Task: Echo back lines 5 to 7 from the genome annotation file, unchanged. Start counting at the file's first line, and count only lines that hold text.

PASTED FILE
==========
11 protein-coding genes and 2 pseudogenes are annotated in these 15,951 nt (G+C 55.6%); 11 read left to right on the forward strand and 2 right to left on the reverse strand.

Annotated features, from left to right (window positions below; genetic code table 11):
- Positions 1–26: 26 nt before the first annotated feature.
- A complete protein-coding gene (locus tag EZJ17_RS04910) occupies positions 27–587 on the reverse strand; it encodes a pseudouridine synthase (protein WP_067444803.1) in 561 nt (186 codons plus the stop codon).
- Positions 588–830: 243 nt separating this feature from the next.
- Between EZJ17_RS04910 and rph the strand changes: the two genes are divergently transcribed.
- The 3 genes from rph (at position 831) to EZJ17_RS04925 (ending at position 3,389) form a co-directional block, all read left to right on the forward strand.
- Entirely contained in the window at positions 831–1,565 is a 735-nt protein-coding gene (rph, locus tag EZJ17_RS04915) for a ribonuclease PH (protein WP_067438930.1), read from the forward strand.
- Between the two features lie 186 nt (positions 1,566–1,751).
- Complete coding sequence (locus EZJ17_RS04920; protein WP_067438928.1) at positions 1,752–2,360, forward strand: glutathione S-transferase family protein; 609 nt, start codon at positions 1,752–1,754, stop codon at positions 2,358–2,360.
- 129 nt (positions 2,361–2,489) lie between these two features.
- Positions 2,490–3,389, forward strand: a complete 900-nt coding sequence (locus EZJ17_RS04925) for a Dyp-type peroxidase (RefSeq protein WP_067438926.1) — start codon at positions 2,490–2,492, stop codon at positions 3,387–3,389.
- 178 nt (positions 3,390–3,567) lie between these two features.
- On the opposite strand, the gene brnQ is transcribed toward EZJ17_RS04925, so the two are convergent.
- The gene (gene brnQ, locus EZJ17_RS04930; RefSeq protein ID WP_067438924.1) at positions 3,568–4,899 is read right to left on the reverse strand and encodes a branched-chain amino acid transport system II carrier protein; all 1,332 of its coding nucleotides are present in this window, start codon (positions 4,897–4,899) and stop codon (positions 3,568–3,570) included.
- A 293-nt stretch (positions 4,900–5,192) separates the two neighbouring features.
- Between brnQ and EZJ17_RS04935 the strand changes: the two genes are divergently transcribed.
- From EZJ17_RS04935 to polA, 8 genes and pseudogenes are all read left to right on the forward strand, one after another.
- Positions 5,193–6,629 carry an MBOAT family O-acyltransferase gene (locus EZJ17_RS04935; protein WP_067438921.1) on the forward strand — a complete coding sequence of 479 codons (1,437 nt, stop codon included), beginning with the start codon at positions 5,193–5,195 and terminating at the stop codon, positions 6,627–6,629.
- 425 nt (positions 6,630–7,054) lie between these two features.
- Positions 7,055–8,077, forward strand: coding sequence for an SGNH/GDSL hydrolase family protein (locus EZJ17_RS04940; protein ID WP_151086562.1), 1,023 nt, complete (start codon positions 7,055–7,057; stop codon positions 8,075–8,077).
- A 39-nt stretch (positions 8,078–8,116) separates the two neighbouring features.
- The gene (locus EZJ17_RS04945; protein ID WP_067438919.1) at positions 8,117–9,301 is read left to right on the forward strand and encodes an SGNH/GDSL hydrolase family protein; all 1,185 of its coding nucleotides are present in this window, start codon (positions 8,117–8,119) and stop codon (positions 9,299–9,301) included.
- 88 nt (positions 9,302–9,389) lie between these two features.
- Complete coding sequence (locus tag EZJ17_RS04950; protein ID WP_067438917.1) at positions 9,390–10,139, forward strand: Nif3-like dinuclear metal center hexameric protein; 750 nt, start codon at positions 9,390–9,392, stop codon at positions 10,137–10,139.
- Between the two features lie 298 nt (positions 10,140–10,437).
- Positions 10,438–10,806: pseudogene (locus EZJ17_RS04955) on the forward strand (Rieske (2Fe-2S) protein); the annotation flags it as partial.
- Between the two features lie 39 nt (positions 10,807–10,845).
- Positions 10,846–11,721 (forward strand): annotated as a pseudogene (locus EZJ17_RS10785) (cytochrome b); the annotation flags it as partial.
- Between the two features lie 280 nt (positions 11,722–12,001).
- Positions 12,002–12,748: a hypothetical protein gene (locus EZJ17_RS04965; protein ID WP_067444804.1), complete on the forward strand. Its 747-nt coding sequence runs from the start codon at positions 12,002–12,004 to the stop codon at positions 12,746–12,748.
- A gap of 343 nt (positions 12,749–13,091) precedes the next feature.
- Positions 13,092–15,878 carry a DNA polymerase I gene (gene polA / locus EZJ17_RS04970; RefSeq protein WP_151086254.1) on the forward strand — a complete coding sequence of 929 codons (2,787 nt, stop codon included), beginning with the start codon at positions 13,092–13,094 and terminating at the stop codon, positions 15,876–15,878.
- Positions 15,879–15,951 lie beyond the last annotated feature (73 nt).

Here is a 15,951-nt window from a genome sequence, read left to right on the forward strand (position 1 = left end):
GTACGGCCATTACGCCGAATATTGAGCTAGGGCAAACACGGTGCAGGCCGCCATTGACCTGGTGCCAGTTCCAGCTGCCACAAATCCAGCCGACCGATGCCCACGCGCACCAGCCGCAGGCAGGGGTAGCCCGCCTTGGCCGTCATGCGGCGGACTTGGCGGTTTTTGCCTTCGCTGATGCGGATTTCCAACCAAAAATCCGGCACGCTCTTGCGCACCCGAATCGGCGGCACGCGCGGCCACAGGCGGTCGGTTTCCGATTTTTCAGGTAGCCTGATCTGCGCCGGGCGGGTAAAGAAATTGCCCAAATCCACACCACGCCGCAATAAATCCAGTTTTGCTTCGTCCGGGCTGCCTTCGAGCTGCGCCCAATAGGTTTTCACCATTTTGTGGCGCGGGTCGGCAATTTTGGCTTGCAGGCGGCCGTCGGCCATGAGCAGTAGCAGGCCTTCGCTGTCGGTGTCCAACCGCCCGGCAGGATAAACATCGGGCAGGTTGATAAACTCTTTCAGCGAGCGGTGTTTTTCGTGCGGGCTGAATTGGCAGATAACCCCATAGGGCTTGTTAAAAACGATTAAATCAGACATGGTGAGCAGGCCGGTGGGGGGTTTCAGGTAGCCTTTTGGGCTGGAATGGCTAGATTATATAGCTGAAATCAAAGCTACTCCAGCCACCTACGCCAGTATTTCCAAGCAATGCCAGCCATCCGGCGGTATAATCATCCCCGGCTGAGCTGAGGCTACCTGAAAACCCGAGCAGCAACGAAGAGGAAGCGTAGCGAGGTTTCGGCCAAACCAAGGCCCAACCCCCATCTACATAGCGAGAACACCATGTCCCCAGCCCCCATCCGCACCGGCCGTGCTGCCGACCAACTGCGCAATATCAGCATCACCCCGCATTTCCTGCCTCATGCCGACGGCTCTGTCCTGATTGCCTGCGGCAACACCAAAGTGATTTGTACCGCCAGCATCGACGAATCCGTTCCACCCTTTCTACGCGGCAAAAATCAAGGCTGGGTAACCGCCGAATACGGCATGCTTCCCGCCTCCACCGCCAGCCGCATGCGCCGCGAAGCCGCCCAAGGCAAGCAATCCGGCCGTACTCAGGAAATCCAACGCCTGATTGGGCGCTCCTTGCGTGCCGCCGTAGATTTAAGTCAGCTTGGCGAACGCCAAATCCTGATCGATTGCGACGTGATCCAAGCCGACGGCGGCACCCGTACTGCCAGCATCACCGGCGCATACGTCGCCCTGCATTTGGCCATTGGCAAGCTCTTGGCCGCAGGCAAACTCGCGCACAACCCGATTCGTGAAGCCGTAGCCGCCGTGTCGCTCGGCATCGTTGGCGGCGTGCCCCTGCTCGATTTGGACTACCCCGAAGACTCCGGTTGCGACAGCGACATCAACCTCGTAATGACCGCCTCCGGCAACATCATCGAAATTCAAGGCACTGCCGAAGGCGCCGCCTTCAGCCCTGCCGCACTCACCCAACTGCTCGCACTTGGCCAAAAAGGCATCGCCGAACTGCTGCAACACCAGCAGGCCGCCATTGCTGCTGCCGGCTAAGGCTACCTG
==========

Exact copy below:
- Positions 588–830: 243 nt separating this feature from the next.
- Between EZJ17_RS04910 and rph the strand changes: the two genes are divergently transcribed.
- The 3 genes from rph (at position 831) to EZJ17_RS04925 (ending at position 3,389) form a co-directional block, all read left to right on the forward strand.